Despite difficulties and frustrations, the Loranger Ipari Park venture prospered. Capitalising on its experience, Loranger decided to expand its horizons by offering its knowledge and experience to other firms committed to global expansion. Thus came the birth of Loranger Development Companies, a Hungarian-based enterprise that not only offers a choice of industrial park sites, but also provides a range of services. For example, Loranger Development Companies can:
Equally important, Loranger's experienced professional staff guides clients through the planning and implementation phases, and provides help in finding reliable equipment and material and service suppliers - essential tasks that Loranger learned can be especially problematic in a foreign country.
One early test of Loranger's turnkey approach was its work with Nokia. In 1994, Nokia Industrial Electronics (Helsinki, Finland) started looking for an expansion site for its Nokia Audio Systems operation based in Straubing, Germany. At the recommendation of the Hungarian Industrial and Trade Development Agency, Nokia personnel visited the Loranger Industrial Park in Szekesfehervar.
"Every culture is different" explains Loranger, "so we invested a lot of time getting to know the Nokia people to understand their requirements. While they clearly liked the park and were interested in expanding into Hungary, they were troubled by what they saw as the risks. They were concerned about the significant financial commitment required to purchase land and construct a facility. They were also uncertain about managing the labour and cultural problems created by the earlier Soviet regime. Finally, they wanted to be up and running quickly."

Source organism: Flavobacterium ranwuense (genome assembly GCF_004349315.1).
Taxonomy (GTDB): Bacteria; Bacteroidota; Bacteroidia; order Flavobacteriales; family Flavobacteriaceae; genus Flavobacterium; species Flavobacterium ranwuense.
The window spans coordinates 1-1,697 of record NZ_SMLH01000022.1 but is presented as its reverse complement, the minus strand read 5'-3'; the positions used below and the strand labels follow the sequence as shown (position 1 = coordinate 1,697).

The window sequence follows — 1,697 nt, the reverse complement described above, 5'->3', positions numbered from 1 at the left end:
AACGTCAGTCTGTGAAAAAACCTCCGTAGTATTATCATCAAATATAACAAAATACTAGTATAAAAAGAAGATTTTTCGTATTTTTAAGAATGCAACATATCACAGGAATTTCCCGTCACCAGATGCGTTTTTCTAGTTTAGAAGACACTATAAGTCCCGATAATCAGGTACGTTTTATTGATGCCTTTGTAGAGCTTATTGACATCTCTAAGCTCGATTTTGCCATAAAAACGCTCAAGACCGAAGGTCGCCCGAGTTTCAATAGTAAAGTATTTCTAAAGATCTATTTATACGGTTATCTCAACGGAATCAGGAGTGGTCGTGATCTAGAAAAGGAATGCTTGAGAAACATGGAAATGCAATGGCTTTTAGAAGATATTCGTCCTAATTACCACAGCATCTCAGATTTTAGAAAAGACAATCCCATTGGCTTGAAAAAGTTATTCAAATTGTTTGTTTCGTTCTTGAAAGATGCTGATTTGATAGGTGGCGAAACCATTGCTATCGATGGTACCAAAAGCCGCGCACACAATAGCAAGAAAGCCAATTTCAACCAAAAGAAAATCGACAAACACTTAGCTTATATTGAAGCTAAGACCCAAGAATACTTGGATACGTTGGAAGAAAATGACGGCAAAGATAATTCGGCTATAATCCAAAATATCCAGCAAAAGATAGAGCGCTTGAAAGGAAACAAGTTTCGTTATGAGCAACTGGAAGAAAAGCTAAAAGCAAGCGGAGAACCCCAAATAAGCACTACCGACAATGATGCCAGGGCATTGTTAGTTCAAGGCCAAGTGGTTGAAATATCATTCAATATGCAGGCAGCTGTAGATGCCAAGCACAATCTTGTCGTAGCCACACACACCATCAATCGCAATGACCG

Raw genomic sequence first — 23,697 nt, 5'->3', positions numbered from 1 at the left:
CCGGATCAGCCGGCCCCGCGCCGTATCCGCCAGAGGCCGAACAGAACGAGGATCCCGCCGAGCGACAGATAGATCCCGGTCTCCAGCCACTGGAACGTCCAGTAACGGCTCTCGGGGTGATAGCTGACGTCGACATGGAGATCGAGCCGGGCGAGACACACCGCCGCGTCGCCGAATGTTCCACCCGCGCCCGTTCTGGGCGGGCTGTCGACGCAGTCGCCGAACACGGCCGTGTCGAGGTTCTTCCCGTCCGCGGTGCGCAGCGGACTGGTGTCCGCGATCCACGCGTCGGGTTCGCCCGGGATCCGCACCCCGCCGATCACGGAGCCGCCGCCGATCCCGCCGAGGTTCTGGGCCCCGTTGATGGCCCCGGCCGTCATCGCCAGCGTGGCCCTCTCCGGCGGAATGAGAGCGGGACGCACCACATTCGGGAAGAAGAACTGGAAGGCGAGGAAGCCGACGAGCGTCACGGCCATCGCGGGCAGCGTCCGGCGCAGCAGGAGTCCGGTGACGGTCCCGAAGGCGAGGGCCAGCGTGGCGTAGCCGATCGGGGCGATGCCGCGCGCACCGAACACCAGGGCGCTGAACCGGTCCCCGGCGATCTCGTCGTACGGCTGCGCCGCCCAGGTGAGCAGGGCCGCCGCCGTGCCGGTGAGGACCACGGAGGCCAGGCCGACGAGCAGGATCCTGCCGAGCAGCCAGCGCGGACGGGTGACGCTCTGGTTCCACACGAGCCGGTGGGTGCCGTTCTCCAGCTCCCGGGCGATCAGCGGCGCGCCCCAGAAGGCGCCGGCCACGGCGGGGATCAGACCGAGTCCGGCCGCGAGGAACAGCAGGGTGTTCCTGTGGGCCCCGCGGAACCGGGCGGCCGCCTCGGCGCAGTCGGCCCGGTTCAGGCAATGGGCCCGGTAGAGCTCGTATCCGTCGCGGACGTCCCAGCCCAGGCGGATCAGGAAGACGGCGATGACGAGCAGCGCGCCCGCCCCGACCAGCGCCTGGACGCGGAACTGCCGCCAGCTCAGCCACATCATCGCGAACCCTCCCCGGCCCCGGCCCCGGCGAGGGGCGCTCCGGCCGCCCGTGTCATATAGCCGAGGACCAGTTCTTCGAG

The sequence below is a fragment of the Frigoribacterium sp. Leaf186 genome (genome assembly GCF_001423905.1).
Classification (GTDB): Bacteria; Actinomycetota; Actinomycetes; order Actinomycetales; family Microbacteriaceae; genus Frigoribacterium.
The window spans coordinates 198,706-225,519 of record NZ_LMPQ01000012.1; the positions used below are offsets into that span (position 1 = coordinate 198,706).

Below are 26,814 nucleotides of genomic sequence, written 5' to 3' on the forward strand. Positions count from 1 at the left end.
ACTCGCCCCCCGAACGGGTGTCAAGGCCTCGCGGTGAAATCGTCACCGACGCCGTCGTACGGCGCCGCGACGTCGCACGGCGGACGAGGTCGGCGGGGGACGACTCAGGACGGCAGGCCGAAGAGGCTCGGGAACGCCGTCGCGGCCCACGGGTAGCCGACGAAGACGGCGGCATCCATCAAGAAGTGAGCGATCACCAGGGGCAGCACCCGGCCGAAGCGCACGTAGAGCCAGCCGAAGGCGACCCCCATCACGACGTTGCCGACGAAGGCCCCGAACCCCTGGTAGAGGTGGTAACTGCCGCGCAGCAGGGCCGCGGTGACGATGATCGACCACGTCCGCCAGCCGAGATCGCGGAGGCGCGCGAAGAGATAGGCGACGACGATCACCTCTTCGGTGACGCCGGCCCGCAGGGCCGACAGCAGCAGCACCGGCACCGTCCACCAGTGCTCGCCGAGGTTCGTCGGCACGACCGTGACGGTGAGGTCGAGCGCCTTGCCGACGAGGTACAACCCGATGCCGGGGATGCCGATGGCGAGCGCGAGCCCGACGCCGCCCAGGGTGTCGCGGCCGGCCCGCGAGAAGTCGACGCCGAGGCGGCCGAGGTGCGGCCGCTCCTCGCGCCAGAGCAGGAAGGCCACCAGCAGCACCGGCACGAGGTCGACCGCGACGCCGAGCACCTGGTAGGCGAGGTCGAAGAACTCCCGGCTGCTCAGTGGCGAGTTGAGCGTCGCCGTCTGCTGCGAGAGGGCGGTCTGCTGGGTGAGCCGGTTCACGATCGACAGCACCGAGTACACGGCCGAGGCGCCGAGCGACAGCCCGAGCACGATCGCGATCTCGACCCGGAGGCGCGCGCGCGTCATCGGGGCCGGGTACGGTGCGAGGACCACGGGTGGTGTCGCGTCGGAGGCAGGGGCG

"Having been in that position ourselves, we were sensitive to their concerns" continues Loranger. "We had achieved a successful track record in expanding into Hungary and had established excellent, trust-based relationships with the Hungarian Government and industry."
To minimise Nokia's risk and capital outlay, Loranger offered to construct and lease the building. Loranger also hired the personnel and provided cultural training while Nokia handled the technical training. Furthermore, during construction Loranger provided interim manufacturing of the automotive speaker system components that would later be manufactured in the new Nokia plant.